VIDEO: Teens gather en masse across Canada to demand drastic climate action

Greta Thunberg says if adults are mocking kids, they must feel threatened

Climate change activists and students gather for a protest and “die-in” on the steps of the Calgary Municipal Building in Calgary on Friday, Sept. 20, 2019. THE CANADIAN PRESS/Dave Chidley

Greta Thunberg, the 16-year-old Swedish activist whose global crusade sent tens of thousands of Canadians into the streets Friday to join others around the world in demanding action on climate change, says the nasty backlash she has faced from some leaders is proof positive her message is getting across.

Thunberg has been mocked and ridiculed by some of the world’s most powerful people, including U.S. President Donald Trump, who dismiss her calls to climate action as the musings of a silly schoolgirl. In Canada, People’s Party Leader Maxime Bernier called her a mentally ill pawn of adults.

But if adults are mocking children, they must be feeling the heat, Thunberg said during a news conference in Montreal where she continued to be the focal point of a massive, international day of action.

“I don’t understand why grown-ups would choose to mock children and teenagers for just communicating and acting on the science when they could do something good instead,” she said.

“But I guess they must feel like their worldview or their interests or whatever it is, is threatened by us. We should take as a compliment that we are having so much impact that people want to silence us.”

This entire week has become known as the “Week for Future,” starting with an emergency climate session at the United Nations on Monday where Thunberg lashed out at world leaders for not taking the crisis seriously enough.

Thunberg began weekly sit-ins outside the Swedish legislature last year, which over the course of a few months grew into a global phenomenon. One week ago, millions of people around the world marched in protest against governments not taking drastic climate action. Another day of global protest took place Friday, including in more than 85 cities and towns in Canada.

From St. John’s to Vancouver, and as far north as Inuvik in the Northwest Territories, tens of thousands of Canadians came out in force. They came in strollers and on skateboards, on bikes and in army boots, wearing knee braces and leaning on crutches and canes. From babies to baby boomers, grandkids to grandparents, they filled parks and the lawns of legislatures and Parliament, toting papier-mache Earths and trees, some with full potted plants on their backs.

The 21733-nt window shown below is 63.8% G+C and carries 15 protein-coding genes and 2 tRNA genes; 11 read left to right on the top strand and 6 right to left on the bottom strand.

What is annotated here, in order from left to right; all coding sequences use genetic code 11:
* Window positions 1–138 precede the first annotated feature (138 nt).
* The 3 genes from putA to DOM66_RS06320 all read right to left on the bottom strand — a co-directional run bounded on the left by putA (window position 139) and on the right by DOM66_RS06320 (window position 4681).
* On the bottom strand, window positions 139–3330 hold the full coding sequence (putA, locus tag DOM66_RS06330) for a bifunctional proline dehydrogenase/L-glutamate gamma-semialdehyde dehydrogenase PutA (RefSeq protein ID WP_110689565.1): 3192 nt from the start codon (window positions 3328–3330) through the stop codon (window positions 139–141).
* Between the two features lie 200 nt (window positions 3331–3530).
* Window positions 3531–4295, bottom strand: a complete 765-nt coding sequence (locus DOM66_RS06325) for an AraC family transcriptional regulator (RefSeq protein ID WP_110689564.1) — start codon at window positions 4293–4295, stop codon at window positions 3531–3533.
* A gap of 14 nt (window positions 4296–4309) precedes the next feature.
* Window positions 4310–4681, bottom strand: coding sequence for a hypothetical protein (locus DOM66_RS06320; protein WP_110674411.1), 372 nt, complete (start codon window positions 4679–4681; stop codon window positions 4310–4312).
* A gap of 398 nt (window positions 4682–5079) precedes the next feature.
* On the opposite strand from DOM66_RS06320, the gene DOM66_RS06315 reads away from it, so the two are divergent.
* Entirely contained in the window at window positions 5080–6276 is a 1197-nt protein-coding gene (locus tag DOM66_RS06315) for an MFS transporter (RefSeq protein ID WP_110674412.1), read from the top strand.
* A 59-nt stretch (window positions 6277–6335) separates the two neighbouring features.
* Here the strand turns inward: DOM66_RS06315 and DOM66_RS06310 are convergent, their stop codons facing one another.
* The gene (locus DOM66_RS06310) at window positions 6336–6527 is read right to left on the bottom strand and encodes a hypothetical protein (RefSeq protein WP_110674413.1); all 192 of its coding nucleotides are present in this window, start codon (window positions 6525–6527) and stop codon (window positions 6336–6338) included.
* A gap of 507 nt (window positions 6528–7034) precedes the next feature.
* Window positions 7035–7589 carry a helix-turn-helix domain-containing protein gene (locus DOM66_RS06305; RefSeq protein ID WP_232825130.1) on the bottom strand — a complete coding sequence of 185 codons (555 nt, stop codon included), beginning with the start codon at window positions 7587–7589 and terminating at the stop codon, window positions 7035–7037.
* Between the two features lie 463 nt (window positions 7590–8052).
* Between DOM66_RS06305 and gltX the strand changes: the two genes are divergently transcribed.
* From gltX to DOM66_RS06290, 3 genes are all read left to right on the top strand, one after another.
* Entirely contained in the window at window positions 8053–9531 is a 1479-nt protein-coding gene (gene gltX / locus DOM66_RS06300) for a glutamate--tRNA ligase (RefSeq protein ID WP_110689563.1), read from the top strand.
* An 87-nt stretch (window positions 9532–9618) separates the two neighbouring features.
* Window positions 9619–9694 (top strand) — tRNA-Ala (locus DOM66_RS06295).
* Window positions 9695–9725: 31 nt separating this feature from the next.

Their message was clear: Bolder action is urgently needed to save the planet from the crisis of climate change.

READ MORE: MEC and LUSH stores to close on Friday for global climate strikes

Many of those who came out called Thunberg their inspiration.

“I think she has revolutionized how we look at activism,” said Pascal Morimanno, a 17-year-old marching in Fredericton. “She is one person but there are millions of youth out here now because of her. She is the face of new activism.”

The grassroots groups behind the Canadian marches have some specific demands, including refusing any new oil and gas projects and cutting emissions to be just one-quarter of what they were in 2005 by 2030.

RELATED: Threats, abuse move from online to real world, McKenna now requires security

KEEP READING: Canadian Indigenous teen returns to UN to call for water protection

The Canadian Press

Like us on Facebook and follow us on Twitter

Get local stories you won't find anywhere else right to your inbox.
Sign up here

Just Posted

Woman refused entry after refusing to wear mask at store in Kelowna mall

The woman filmed the encounter at LUSH Cosmetics, where wearing a mask in-store is company policy

Smoky skies clearing throughout B.C. Interior

Environment Canada expects “widespread” improvement for all affected areas by Sunday

Stranger in truck grabs boy walking home from school in Kelowna

The 11-year-old boy escaped the incident, RCMP are investigating

Okanagan group calls for inclusive COVID-19 recovery plan

RAMA Okanagan wants full immigration status as part of COVID-19 recovery

Peachland residents march for better forest management

The Peachland march was one of many like it across B.C.

3 new deaths due to COVID-19 in B.C., 139 new cases

B.C. confirms 40 ‘historic cases,’ as well

Supreme Court Justice Ruth Bader Ginsburg dies at 87

The court’s second female justice, died Friday at her home in Washington

‘This is a very difficult sentencing’; Judge delays Okanagan manslaughter trial to next week

The courts heard Friday that Bourque “did not intend to cause harm” but that her actions were “reckless”

Emaciated grizzly found dead on central B.C. coast as low salmon count sparks concern

Grizzly was found on Gwa’sala-‘Nakwaxda’xw territory in Smith Inlet, 60K north of Port Hardy

Is it time to start thinking about greener ways to package cannabis?

Packaging suppliers are still figuring eco-friendly and affordable packaging options that fit the mandates of Cannabis Regulations

VIDEO: B.C. to launch mouth-rinse COVID-19 test for kids

Test involves swishing and gargling saline in mouth and no deep-nasal swab

Young Canadians have curtailed vaping during pandemic, survey finds

The survey funded by Heart & Stroke also found the decrease in vaping frequency is most notable in British Columbia and Ontario

B.C. teachers file Labour Relations Board application over COVID-19 classroom concerns

The application comes as B.C.’s second week of the new school year comes to a close

CHARTS: Beyond Metro Vancouver, COVID-19 cases in B.C. haven’t increased much recently

COVID-19 case counts outside of Metro Vancouver have been level since July

Most Read